Indonesia's president Joko Widodo says open to death penalty review

Indonesian President Joko Widodo at an interview at the Merdeka Palace in Jakarta on March 27, 2017. PHOTO: AFP

JAKARTA (AFP) - Indonesia's President Joko Widodo said he would restore a moratorium on the death penalty if he won the backing of the people, after a spate of executions that drew international condemnation.

Joko declared an anti-drugs campaign soon after coming to power in 2014 and refused all requests for pardons from death-row drug convicts, ending a four-year moratorium.

But in recent months he has softened his position.

Asked in an interview with AFP on Monday whether he would consider a moratorium, he said: "Why not? But I must ask my people.

"If my people say OK, they say yes, I will start to prepare," he said.

A moratorium could be the first step towards abolishing the death penalty, a move which needs approval in parliament which has been discussing the issue for the past year.

However, he said it would be difficult to secure parliamentary backing without clear public support in a conservative, Muslim-majority country where voters are deeply concerned about high levels of addiction.

He cited a 2015 survey by a private pollster that found 85 per cent of Indonesians support the death penalty for drug traffickers.


Since Joko came to power, Indonesia has hauled 18 people - 15 of them foreigners - before the firing squad for drug trafficking.

They include a group of eight - two Australians, a Brazilian, an Indonesian and four Nigerians - who were put to death in a single night in April 2015 on the prison island of Nusakambangan.

The convicts were taken to a jungle clearing on the island, which houses several high-security prisons, and tied to stakes before being shot, in an move that triggered global revulsion.

The executions of Australian drug smugglers Andrew Chan and Myuran Sukumaran in particular caused tensions, with Indonesia's neighbour Australia temporarily recalling its ambassador from Jakarta.

Among the foreigners currently on death row are Frenchman Serge Atlaoui and Filipina Mary Jane Veloso, who were both pulled from the April 2015 round of executions.

A British grandmother, Lindsay Sandiford, is also on death row in Bali after she was caught smuggling a huge stash of cocaine into the resort island which attracts millions of visitors to its palm-fringed beaches every year.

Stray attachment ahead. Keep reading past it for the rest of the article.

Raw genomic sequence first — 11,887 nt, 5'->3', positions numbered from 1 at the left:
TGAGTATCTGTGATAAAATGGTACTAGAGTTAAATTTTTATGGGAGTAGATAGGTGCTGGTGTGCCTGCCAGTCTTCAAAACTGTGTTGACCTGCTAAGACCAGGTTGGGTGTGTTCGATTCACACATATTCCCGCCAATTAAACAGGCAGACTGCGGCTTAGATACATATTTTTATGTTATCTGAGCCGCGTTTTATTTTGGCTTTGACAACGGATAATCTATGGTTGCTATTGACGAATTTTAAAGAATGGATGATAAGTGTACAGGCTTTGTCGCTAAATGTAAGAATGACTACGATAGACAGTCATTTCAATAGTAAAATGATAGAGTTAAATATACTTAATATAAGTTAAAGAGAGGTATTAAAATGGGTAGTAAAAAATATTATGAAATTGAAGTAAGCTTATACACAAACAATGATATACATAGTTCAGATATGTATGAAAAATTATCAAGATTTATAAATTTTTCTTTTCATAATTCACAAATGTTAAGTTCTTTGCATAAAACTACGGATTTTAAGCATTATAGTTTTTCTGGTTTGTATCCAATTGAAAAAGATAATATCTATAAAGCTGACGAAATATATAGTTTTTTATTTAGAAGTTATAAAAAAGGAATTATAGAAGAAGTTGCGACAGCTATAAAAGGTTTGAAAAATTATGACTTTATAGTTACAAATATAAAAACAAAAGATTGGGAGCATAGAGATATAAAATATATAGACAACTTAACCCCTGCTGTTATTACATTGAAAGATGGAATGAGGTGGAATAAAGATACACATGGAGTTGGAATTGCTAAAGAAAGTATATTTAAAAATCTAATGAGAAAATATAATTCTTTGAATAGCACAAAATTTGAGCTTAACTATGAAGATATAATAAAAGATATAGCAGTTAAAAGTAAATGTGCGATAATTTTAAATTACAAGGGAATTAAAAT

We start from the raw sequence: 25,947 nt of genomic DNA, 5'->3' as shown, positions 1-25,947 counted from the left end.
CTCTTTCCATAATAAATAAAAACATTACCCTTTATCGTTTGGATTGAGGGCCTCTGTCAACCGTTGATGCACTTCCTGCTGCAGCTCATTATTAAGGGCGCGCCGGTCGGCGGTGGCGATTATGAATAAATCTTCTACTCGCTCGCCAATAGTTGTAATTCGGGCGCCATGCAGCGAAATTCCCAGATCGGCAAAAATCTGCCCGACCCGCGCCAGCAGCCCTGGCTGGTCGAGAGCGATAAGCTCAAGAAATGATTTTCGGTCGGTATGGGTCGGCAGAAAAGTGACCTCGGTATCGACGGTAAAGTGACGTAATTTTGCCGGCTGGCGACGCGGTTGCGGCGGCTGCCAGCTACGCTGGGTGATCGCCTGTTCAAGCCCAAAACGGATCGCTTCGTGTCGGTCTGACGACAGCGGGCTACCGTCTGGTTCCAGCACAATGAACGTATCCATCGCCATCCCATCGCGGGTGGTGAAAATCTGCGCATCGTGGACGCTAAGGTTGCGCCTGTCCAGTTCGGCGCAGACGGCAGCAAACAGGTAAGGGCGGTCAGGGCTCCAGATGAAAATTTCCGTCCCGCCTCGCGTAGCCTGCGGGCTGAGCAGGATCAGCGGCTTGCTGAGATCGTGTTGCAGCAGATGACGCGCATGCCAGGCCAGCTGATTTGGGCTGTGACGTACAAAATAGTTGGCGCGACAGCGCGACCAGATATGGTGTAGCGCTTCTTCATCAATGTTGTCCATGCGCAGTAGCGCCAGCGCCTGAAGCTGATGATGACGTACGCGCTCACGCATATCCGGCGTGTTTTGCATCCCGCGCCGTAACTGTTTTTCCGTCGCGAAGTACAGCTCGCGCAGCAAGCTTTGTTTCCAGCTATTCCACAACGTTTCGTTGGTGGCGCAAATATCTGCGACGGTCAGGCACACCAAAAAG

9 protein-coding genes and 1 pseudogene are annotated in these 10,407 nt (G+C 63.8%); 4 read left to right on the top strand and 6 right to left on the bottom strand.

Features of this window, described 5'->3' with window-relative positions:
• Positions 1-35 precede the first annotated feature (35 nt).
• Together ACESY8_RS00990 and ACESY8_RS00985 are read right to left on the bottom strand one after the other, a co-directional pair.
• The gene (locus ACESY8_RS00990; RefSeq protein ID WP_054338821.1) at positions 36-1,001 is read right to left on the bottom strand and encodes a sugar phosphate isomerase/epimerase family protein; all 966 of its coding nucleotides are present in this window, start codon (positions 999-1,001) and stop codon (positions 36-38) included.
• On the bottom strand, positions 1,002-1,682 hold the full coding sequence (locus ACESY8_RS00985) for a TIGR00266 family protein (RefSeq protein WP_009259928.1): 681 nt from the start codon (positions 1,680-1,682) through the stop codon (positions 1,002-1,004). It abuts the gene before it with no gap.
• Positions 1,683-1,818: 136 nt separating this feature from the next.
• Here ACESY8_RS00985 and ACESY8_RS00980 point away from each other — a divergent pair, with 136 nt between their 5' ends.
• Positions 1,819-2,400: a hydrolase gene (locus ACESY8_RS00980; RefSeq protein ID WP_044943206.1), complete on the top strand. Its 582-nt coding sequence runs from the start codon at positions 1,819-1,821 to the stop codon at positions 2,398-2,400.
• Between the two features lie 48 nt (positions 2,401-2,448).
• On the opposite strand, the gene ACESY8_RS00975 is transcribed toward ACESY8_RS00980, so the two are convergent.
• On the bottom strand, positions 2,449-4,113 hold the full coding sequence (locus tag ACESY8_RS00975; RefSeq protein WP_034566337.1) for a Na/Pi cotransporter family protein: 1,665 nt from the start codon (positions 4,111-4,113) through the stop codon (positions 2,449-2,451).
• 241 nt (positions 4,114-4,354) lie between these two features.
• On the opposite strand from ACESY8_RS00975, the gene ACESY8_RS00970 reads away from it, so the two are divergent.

Joko has insisted that the death penalty is part of Indonesia's law and serves as deterrent against drug trafficking.

However, last November he said he was "open for options" to abolish it. In another concession, only drug convicts from countries that implement the death penalty were executed last year.


International and domestic rights groups have appealed to Indonesia to put a stop to capital punishment, arguing that miscarriages of justice are inevitable in a judicial system deeply compromised by corruption.

Ricky Gunawan from Community Legal Aid Foundation, a group calling for the abolition of the death penalty, said Joko's latest comments were "a good sign that he is shifting from his stubbornness".

"But the downside is he leaves it to the people to decide, and a good leader should make a stance instead of leaving to the people to decide," he told AFP.

Gunawan urged President Francois Hollande, who will visit Indonesia this week, to press the issue during their talks. France scrapped the death penalty at a time when public support for it was high.

Some analysts have said that since Joko is the first Indonesian president from outside the establishment - he was not in the military nor part of the elites - he needed to show a strong hand on law enforcement.

Halfway into his term, Joko is faced with rising religious intolerance in a country that has always prided itself as a moderate Muslim nation.

In a case seen as a major test for pluralism, the governor of Jakarta - an ethnic Chinese Christian - is currently on trial on allegations of blasphemy against Islam.

Joko said that extensive freedoms have opened the way for hate speech, but played down the extent of intolerance, saying that a "small" number of incidents was "normal" in a nation that embraces many religions and ethnicities.

"People must know the balance of rights and duty... if they are too free, it is not good for our country," he said. "Indonesia is one of the most tolerant countries in the world."

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